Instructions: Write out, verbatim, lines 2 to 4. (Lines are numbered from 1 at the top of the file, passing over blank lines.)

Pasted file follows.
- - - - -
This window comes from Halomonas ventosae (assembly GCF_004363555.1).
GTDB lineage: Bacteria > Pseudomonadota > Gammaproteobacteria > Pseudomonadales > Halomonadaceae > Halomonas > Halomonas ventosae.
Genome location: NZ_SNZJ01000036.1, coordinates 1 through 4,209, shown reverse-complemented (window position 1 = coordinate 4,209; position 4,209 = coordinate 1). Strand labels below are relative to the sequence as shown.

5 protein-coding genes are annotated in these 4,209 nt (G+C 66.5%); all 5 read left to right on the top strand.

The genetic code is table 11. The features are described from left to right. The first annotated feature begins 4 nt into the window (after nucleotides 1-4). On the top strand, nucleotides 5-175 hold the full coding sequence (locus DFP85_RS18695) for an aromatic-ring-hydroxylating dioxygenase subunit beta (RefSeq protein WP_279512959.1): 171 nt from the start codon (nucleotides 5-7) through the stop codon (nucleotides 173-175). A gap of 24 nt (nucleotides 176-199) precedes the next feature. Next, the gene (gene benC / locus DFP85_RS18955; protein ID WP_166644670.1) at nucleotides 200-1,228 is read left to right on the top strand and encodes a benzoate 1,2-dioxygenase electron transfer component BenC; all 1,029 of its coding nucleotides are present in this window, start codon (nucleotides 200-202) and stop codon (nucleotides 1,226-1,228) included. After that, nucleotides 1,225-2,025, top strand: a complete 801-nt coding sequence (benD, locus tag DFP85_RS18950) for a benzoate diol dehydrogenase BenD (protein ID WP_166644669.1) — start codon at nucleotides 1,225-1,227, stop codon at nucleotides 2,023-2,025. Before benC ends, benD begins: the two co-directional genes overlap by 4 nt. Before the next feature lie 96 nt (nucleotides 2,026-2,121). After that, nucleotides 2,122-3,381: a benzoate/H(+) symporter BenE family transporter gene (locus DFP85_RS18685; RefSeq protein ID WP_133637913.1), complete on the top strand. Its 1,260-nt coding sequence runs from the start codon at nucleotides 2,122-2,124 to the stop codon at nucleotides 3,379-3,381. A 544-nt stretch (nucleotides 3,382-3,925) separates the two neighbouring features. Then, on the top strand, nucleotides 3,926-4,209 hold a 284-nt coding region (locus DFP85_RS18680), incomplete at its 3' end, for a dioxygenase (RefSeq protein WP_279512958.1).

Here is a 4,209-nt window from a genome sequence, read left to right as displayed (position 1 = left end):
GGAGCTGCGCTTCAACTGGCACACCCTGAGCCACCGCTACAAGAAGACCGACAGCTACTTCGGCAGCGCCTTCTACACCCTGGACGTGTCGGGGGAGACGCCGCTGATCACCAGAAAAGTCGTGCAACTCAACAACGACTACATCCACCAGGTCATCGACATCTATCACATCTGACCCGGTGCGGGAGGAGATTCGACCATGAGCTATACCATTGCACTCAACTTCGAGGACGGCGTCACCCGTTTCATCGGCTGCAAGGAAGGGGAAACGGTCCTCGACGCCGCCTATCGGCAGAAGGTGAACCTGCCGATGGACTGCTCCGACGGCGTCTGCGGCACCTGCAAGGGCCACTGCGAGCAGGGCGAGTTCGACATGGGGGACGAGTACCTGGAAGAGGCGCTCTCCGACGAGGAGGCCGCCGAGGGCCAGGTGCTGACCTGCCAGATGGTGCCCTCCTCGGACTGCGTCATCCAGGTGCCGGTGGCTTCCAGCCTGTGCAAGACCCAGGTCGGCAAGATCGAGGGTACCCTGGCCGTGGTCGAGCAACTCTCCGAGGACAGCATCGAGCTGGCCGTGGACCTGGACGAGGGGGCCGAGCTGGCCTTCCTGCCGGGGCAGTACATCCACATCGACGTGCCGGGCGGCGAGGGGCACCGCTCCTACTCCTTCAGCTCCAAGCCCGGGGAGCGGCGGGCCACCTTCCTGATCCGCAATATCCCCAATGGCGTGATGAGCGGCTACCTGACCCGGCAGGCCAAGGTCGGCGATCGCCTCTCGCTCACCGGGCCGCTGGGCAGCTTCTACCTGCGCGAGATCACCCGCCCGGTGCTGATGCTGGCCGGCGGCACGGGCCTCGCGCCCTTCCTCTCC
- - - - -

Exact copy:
GTDB lineage: Bacteria > Pseudomonadota > Gammaproteobacteria > Pseudomonadales > Halomonadaceae > Halomonas > Halomonas ventosae.
Genome location: NZ_SNZJ01000036.1, coordinates 1 through 4,209, shown reverse-complemented (window position 1 = coordinate 4,209; position 4,209 = coordinate 1). Strand labels below are relative to the sequence as shown.

5 protein-coding genes are annotated in these 4,209 nt (G+C 66.5%); all 5 read left to right on the top strand.